Can the U.S. blame Canada for power plant failures?

By Saqib Rahim | 12/01/2017 07:23 AM EST

The Brayton Point Power Station sits on the shores of Mount Hope Bay in Somerset, Mass.

The Brayton Point Power Station sits on the shores of Mount Hope Bay in Somerset, Mass. Benjamin Storrow/E&E News

When New England’s last major coal plant shut down in May, it threw the livelihoods of 170 employees into jeopardy.

But over the course of this year, the operator of the Brayton Point Power Station, Houston-based Dynegy Inc., used an unusual argument to secure support from the U.S. Labor Department. Dynegy said Canadian power imports were one driver of the plant’s closure, so the workers should be eligible for the same program that helps manufacturing workers displaced by foreign trade.

Blame Canada? For harming U.S. power plants?


In an August decision, the Labor Department’s Employment and Training Administration (DOLETA) said yes.

"The Department of Labor determines that increased customer reliance on imports of articles like or directly competitive to those articles produced by Brayton Point Energy, LLC contributed importantly" to layoffs and reduced power sales there, a DOLETA official wrote.

The ruling comes as the U.S. electricity trade — much like the trade of goods and services — is in flux. President Trump has blasted trade deals, including the North American Free Trade Agreement, as being stacked against American workers. He has directed his negotiators to demand concessions from Canada and Mexico.

Meanwhile, the energy transition in the United States seems to be opening up sales opportunities for cheap, renewable Canadian power. In New England, net power imports from Canada have risen more than a quarter since 2011 (Energywire, Sept. 21).

Is Canadian competition really threatening U.S. power jobs, as foreign trade has threatened U.S. automakers and steelmakers in the past?

That’s debatable. Power companies usually point to cheap shale gas, and Obama-era coal regulations, as the prime drivers of retirement.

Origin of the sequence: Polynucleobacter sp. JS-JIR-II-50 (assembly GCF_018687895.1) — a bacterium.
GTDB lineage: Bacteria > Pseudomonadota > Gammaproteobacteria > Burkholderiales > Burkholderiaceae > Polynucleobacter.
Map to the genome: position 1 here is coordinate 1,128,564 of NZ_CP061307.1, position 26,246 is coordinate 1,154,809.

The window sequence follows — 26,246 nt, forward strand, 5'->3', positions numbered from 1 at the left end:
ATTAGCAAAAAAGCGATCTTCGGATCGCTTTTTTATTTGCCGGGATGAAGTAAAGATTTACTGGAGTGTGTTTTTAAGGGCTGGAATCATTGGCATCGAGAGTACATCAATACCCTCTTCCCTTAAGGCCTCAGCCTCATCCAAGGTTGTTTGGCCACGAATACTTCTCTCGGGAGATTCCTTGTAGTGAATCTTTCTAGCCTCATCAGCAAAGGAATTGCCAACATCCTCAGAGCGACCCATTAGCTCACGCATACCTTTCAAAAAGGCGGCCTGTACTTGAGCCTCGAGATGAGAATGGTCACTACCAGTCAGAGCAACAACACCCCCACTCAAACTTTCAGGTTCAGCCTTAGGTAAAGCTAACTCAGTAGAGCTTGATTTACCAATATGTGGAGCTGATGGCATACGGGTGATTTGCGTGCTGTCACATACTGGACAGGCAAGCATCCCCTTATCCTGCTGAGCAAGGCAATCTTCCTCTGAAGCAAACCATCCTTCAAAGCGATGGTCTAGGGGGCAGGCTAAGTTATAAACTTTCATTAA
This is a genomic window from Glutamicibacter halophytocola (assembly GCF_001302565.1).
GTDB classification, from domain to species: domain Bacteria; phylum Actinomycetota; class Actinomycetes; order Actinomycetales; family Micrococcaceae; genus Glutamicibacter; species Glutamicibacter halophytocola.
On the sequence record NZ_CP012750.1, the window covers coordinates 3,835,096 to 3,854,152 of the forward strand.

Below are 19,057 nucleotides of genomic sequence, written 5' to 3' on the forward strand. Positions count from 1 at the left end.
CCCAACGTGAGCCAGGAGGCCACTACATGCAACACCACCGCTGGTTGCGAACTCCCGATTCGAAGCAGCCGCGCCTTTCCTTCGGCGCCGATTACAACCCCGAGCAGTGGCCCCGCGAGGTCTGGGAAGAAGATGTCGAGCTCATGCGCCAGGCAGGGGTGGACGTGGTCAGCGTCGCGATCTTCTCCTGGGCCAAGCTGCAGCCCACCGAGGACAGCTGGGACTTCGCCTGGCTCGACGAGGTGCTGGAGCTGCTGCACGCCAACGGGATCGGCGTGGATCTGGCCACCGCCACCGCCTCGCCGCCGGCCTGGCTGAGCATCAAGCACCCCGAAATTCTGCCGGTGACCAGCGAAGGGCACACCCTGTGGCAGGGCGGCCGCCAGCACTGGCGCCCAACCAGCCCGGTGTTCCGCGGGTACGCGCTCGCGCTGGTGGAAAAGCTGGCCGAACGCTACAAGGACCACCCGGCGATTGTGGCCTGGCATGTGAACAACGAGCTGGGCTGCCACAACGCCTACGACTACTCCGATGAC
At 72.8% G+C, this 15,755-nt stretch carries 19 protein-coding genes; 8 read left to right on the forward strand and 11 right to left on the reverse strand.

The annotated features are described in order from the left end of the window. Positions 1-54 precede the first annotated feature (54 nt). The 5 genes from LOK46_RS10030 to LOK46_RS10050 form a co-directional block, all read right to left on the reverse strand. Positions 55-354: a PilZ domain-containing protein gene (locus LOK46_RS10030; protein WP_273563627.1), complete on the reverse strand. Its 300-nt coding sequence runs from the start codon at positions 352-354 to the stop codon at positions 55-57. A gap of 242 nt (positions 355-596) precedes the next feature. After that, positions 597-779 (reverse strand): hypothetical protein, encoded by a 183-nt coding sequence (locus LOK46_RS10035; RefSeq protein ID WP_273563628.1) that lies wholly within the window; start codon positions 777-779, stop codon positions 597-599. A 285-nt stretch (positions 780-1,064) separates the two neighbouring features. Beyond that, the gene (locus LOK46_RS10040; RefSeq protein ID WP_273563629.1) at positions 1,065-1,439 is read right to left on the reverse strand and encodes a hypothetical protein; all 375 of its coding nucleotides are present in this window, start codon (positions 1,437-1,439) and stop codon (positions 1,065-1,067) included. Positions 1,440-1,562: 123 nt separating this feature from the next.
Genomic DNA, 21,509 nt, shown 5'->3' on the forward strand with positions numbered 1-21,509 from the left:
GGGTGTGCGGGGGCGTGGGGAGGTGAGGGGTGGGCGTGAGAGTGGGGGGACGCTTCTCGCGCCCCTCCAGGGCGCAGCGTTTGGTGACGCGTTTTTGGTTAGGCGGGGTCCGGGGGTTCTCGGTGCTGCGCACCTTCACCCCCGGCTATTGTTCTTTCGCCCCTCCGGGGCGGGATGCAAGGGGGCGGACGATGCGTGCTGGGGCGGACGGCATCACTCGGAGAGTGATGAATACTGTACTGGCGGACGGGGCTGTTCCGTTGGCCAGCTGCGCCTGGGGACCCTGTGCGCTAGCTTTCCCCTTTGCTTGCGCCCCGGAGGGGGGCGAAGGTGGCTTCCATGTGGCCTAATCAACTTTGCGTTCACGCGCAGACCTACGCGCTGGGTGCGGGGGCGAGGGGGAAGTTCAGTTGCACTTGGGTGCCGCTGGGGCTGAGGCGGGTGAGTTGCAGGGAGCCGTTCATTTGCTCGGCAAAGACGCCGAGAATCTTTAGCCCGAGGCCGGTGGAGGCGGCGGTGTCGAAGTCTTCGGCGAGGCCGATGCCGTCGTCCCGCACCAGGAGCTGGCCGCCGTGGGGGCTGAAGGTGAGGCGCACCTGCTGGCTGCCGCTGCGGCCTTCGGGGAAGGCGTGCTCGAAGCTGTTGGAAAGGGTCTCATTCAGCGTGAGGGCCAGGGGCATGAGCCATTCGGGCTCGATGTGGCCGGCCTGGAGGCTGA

That hasn’t stopped coal- and nuclear-plant workers from making their case to DOLETA. This year, the office fielded applications pertaining to the Vermont Yankee Nuclear Power Station and the Palisades Power Plant in Michigan, both operated by Entergy Corp. Both applications cited Canadian competition.

Yankee was approved. Palisades’ application was withdrawn, as the plant’s life was extended.

The argument doesn’t always work. In February, DOLETA denied the application by workers at a Dynegy-run coal plant in southern Illinois.

And in the depths of the oil price crash, DOLETA was often unconvinced by arguments that foreign oil production was to blame. In fiscal 2015, the office denied 70 percent of the applications it received from the mining, quarrying, and oil and gas extraction sector, according to an annual report.

Massachusetts state Rep. Patricia Haddad (D) was one of those who lobbied on behalf of Brayton Point.

"We were able to make the case that Canadian hydro was displacing them," she said. "Some would argue that it’s a stretch; we argued that no, this is very real."

Brayton Point was already on track to retire when Dynegy bought the 1,488-megawatt plant in 2014. The seller, Energy Capital Partners, had chosen to shutter the facility after it failed to bid into an auction for future power sales.

Dynegy acquired the plant as part of a larger 10-plant transaction. It explored options to retrofit the plant, according to a company spokesman, but it ultimately chose to let the closure proceed as originally scheduled, by June 2017.

In December 2016, Dynegy applied to the Labor Department for support under a program called the Trade Adjustment Assistance Program. The program is meant to help workers who have been displaced by foreign trade with training, income and other support.

Dynegy said all the workers at Brayton Point would lose their jobs "in part due to the market fundamentals that allow for the import of power produced in Canada to flow into New England."

Sen. Elizabeth Warren, Sen. Ed Markey and Rep. Joe Kennedy, all Democrats from Massachusetts, wrote a letter of support echoing Dynegy’s argument; it was addressed to then-Labor Secretary Tom Perez.

But a DOLETA official denied the petition in March, saying the plant didn’t seem to have been harmed by foreign trade and that its sales actually seemed to be up. Dynegy asked Labor to reconsider the case. And in April, Warren, Markey and Kennedy wrote another letter of support, this time addressed to Norris Tyler, the administrator of DOLETA.

DOLETA undertook the review, and in August, it said it had received information that showed trade "contributed importantly" to the layoffs at Brayton Point.

The approval will go a long way for the laid-off employees, said John Sousa, a program manager with the Fall River Career Center who has been involved with the Brayton Point workforce since 2013.

"We call it the Cadillac of programs because they have a lot more services; it’s a federal program," he said.

Sousa said the program gives workers up to 2 ½ years of support for their career transition, compared with a less-Cadillac program that gives them a year.

Some career transitions, such as becoming a truck driver, can be completed in four to six weeks. But if someone wants to go back to college, Sousa said, the extra years help.

"It’s on an individual basis," he said. "Each individual makes the choice of what he wants to do."